October 17, 2003

Environment Canada uses Linux to track hurricanes, predict, and analyse weather

Author: David 'cdlu' Graham

On September 27, Hurricane Juan was approaching the Canadian Maritime Provinces. The Canadian Hurricane Centre tracked the hurricane's progress as it approached the coast of Nova Scotia and ultimately delivered quite a wallop. A few days later, CBC's The National ran a documentary about the storm and its aftermath. The documentary showed the inside of the
hurricane centre before it was itself evacuated, including a shot of a room full of computers tracking the progress of the hurricane. They were all running KDE.

Interested in knowing more, I contacted Environment Canada's Hurricane Centre and asked if I could speak to someone about their use of Linux.
A few days later, I was on the phone with Ross Ashbourne, Manager of Informatics at Environment Canada in Dartmouth, Nova Scotia.
Yes, he told me, not only does the Hurricane Centre use Linux, but all Canadian weather centres use Linux.

A few years ago, Environment Canada needed to upgrade its aging fleet of three to four hundred HP-UX workstations used for weather prediction, forecasting, and analysis. They explored several options.

The first option was to upgrade their existing hardware. At $20,000 per Unix workstation, this would add up to at least $6 million, not counting the ongoing licensing fees for the operating system they would be forced to pay.
That cost was prohibitive, even for a government department.

Next, they considered two x86 hardware options, beginning with Microsoft's Windows operating system. All of Environment Canada's prediction, forecasting, and analysis software is written in-house, so it would have been possible to port all the code to run on the new platform on top of the new operating system.
But Linux appeared to be a better option, because it would be easier to port the applications from HP-UX to Linux.

Environment Canada acquired some test machines, installed Linux, and ran their software. The only issue they had was that the software had a colour bit depth of 8 bits, and the new hardware supported 24-bit colour depth. The colour maps ran in 256 colours and that was quickly fixed.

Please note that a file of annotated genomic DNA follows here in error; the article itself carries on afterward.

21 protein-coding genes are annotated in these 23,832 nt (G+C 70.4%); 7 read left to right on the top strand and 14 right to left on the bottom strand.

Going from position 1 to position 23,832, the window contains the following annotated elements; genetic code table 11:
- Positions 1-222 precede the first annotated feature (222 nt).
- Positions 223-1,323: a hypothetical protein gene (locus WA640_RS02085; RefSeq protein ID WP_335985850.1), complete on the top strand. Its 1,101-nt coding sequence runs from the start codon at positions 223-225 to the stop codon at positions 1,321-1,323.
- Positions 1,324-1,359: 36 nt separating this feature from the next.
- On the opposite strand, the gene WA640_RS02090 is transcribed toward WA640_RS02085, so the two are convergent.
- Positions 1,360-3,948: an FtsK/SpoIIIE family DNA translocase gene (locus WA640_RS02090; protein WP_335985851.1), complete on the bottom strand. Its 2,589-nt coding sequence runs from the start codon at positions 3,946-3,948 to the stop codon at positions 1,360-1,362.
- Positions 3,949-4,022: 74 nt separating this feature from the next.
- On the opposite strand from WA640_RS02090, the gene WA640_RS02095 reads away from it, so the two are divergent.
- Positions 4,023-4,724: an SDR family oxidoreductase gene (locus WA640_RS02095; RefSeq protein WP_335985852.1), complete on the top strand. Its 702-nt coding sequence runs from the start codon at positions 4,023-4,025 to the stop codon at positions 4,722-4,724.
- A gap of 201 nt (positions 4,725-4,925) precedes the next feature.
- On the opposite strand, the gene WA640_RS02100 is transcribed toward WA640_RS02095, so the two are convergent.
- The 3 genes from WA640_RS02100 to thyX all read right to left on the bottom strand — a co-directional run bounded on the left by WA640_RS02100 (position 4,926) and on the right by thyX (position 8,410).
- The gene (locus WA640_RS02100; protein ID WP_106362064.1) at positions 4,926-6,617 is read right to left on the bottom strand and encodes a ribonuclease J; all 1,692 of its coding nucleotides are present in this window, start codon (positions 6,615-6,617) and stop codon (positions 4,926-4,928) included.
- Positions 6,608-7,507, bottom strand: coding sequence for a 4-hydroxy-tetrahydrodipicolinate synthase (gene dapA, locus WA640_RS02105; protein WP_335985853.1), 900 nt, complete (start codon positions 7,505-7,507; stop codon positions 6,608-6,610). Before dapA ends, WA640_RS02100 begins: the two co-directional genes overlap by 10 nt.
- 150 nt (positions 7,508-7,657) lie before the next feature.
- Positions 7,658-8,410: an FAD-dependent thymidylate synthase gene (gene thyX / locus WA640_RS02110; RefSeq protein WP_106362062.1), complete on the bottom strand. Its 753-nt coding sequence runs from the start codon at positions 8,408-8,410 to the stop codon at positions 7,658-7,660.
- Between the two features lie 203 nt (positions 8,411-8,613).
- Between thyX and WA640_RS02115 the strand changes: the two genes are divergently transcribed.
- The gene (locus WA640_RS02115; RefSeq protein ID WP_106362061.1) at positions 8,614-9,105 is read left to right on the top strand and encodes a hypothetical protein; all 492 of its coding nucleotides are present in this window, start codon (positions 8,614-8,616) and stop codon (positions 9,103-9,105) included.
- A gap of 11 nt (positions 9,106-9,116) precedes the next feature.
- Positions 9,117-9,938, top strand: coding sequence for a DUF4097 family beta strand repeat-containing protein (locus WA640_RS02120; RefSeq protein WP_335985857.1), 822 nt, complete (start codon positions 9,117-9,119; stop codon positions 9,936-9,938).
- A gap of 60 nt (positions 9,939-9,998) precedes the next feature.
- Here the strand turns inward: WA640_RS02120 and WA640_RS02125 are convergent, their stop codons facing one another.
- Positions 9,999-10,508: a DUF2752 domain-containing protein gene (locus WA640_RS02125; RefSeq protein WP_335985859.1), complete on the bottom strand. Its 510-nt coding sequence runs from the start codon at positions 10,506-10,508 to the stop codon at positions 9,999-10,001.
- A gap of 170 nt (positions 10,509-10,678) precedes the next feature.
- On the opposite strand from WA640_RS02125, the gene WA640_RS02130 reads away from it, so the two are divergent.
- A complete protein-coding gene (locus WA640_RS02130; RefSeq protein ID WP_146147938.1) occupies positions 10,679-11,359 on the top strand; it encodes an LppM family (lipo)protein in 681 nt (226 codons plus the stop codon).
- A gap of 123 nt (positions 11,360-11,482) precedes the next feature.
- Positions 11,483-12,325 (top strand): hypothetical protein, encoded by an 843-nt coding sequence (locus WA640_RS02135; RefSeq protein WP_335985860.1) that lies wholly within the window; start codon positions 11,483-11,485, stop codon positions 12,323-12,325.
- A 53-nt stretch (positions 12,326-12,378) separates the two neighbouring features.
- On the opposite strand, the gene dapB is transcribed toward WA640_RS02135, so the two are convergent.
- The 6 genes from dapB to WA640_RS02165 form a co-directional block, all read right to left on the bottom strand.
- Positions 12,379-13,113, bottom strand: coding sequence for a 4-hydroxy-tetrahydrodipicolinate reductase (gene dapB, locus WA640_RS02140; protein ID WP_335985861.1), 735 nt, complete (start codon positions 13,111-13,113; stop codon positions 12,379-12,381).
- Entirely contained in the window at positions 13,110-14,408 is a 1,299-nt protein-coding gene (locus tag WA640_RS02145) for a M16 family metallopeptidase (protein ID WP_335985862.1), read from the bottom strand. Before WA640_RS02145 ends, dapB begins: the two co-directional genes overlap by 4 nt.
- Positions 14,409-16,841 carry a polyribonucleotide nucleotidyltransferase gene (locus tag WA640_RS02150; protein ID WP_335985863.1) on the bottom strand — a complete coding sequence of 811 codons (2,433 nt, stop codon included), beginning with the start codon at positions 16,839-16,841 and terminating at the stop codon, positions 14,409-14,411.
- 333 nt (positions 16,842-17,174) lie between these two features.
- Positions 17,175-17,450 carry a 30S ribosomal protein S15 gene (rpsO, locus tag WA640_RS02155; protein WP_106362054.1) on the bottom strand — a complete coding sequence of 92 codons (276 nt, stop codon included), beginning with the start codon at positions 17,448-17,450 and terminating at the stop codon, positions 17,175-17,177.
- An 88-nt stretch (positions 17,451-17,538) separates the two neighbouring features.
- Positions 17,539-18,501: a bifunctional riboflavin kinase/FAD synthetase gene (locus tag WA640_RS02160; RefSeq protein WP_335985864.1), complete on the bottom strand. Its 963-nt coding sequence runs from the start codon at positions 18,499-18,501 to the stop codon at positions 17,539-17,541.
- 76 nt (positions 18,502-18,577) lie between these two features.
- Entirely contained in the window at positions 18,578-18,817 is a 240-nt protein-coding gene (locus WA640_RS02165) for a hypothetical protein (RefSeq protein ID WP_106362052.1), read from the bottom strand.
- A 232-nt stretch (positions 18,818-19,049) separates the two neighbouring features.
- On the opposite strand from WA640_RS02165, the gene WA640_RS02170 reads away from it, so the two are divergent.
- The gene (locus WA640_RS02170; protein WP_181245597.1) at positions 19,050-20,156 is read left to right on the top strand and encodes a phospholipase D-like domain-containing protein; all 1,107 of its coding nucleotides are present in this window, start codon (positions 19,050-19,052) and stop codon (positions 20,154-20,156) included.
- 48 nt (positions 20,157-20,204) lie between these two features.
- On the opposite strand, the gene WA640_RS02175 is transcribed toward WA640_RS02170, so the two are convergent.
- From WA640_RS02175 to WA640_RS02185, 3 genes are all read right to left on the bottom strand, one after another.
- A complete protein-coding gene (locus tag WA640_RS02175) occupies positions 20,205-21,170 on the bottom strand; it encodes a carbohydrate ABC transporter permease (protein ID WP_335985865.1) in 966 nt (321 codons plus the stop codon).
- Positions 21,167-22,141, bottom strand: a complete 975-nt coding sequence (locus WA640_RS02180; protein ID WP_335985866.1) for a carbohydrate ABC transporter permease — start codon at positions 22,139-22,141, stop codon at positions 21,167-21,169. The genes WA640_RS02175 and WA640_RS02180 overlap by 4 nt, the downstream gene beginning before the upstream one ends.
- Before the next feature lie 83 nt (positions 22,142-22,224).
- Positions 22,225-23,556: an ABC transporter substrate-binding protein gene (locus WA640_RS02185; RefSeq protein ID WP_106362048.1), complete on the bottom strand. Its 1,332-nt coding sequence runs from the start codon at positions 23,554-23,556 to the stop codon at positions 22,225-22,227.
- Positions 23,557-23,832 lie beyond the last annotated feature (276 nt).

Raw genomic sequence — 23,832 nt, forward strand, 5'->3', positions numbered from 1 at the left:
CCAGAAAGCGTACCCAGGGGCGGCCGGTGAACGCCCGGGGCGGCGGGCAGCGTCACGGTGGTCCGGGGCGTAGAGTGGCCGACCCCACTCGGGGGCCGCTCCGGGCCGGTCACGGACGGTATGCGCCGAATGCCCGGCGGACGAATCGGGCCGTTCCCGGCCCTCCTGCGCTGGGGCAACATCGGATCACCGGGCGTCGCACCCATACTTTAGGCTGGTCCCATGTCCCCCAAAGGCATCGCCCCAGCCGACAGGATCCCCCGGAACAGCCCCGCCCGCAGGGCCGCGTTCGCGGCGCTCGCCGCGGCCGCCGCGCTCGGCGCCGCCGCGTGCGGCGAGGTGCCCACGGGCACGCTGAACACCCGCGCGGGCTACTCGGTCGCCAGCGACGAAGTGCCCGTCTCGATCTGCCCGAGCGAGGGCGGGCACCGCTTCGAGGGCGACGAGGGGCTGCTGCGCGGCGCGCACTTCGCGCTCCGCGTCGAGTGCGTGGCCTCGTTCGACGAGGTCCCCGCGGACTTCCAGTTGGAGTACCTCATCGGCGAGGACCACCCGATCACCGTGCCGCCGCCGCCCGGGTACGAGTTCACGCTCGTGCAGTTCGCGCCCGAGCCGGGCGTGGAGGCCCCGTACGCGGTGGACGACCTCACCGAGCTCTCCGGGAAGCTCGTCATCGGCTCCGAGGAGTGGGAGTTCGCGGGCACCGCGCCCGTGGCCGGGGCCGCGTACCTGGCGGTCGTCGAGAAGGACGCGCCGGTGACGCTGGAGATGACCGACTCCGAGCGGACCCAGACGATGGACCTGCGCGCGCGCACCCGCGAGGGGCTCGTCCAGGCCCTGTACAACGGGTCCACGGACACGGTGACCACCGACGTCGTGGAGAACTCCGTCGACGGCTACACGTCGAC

The weather offices of Environment Canada quickly rolled out upgraded hardware. The x86-based systems cost $6,000 per workstation and had no licensing fees. They worked faster than the old Unix systems and allowed Environment Canada to replace its old proprietary hardware and software at a savings of $14,000 plus licensing fees per seat, or over $4 milion across the whole department.

The weather centres are now using Red Hat Linux 7.2 across the board on their workstations, and are upgrading to version 9 of the Red Hat distribution. While Environment Canada has not had need to modify the kernel at all, or anything other than its own in-house software. Because of that and the specialised nature of its software, Environment Canada has no plans to release any software under any open source licenses.

Environment Canada used to use a proprietary Unix system for its computers that converted radar data into useful charts and information. The system was running at its capacity and was upgraded to run on a Linux cluster alongside the workstations and now performs much better without being maxed out.

Mr. Ashbourne reports that there was no objection to the use of Linux in the weather centres. As far as the weather forecasters and others using the workstations are concerned, they have a tool that works faster and just as well as before.

The one debate they did have was the question of whether to use KDE or GNOME. For no particular technical reason
other than the need for uniformity, KDE was selected.

Is Environment Canada satisfied with Linux? Yes, says Mr. Ashbourne. He recommends that other government departments using Unix explore the option of upgrading
to Linux.


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